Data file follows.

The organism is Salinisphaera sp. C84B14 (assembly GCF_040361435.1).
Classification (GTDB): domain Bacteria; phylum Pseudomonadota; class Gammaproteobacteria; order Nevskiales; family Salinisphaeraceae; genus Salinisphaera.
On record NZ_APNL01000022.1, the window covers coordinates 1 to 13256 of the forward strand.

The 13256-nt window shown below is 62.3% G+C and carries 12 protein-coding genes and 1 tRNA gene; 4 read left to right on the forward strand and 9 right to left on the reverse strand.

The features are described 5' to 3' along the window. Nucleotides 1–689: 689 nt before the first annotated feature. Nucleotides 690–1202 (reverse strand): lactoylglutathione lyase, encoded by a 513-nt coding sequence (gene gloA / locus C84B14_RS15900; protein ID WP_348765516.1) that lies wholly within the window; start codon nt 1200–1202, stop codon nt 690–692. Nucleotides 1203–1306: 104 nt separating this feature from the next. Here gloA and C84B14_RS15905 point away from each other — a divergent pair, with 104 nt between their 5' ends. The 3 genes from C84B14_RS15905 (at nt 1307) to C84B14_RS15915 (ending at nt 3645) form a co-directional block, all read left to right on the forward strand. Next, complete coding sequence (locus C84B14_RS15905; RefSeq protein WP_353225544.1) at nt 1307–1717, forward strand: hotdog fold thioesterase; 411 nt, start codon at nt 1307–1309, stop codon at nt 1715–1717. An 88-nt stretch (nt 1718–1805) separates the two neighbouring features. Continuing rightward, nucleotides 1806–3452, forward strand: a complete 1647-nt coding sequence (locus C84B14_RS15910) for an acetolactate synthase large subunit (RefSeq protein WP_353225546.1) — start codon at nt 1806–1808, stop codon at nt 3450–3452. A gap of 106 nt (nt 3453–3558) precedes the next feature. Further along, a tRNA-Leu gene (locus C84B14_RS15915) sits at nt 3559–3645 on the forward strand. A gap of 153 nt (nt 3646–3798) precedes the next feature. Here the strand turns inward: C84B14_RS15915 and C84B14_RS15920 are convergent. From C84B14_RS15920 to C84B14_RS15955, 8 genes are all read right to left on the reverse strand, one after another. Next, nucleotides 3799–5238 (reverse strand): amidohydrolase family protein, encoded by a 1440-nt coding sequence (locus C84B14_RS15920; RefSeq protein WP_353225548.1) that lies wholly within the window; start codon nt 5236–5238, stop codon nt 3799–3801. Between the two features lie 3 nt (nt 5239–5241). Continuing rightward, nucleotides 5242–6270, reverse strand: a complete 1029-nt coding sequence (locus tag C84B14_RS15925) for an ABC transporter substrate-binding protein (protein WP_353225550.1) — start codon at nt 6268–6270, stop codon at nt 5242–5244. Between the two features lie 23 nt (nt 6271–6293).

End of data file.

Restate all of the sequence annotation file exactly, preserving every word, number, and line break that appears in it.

The organism is Salinisphaera sp. C84B14 (assembly GCF_040361435.1).
Classification (GTDB): domain Bacteria; phylum Pseudomonadota; class Gammaproteobacteria; order Nevskiales; family Salinisphaeraceae; genus Salinisphaera.
On record NZ_APNL01000022.1, the window covers coordinates 1 to 13256 of the forward strand.

The 13256-nt window shown below is 62.3% G+C and carries 12 protein-coding genes and 1 tRNA gene; 4 read left to right on the forward strand and 9 right to left on the reverse strand.

The features are described 5' to 3' along the window. Nucleotides 1–689: 689 nt before the first annotated feature. Nucleotides 690–1202 (reverse strand): lactoylglutathione lyase, encoded by a 513-nt coding sequence (gene gloA / locus C84B14_RS15900; protein ID WP_348765516.1) that lies wholly within the window; start codon nt 1200–1202, stop codon nt 690–692. Nucleotides 1203–1306: 104 nt separating this feature from the next. Here gloA and C84B14_RS15905 point away from each other — a divergent pair, with 104 nt between their 5' ends. The 3 genes from C84B14_RS15905 (at nt 1307) to C84B14_RS15915 (ending at nt 3645) form a co-directional block, all read left to right on the forward strand. Next, complete coding sequence (locus C84B14_RS15905; RefSeq protein WP_353225544.1) at nt 1307–1717, forward strand: hotdog fold thioesterase; 411 nt, start codon at nt 1307–1309, stop codon at nt 1715–1717. An 88-nt stretch (nt 1718–1805) separates the two neighbouring features. Continuing rightward, nucleotides 1806–3452, forward strand: a complete 1647-nt coding sequence (locus C84B14_RS15910) for an acetolactate synthase large subunit (RefSeq protein WP_353225546.1) — start codon at nt 1806–1808, stop codon at nt 3450–3452. A gap of 106 nt (nt 3453–3558) precedes the next feature. Further along, a tRNA-Leu gene (locus C84B14_RS15915) sits at nt 3559–3645 on the forward strand. A gap of 153 nt (nt 3646–3798) precedes the next feature. Here the strand turns inward: C84B14_RS15915 and C84B14_RS15920 are convergent. From C84B14_RS15920 to C84B14_RS15955, 8 genes are all read right to left on the reverse strand, one after another. Next, nucleotides 3799–5238 (reverse strand): amidohydrolase family protein, encoded by a 1440-nt coding sequence (locus C84B14_RS15920; RefSeq protein WP_353225548.1) that lies wholly within the window; start codon nt 5236–5238, stop codon nt 3799–3801. Between the two features lie 3 nt (nt 5239–5241). Continuing rightward, nucleotides 5242–6270, reverse strand: a complete 1029-nt coding sequence (locus tag C84B14_RS15925) for an ABC transporter substrate-binding protein (protein WP_353225550.1) — start codon at nt 6268–6270, stop codon at nt 5242–5244. Between the two features lie 23 nt (nt 6271–6293).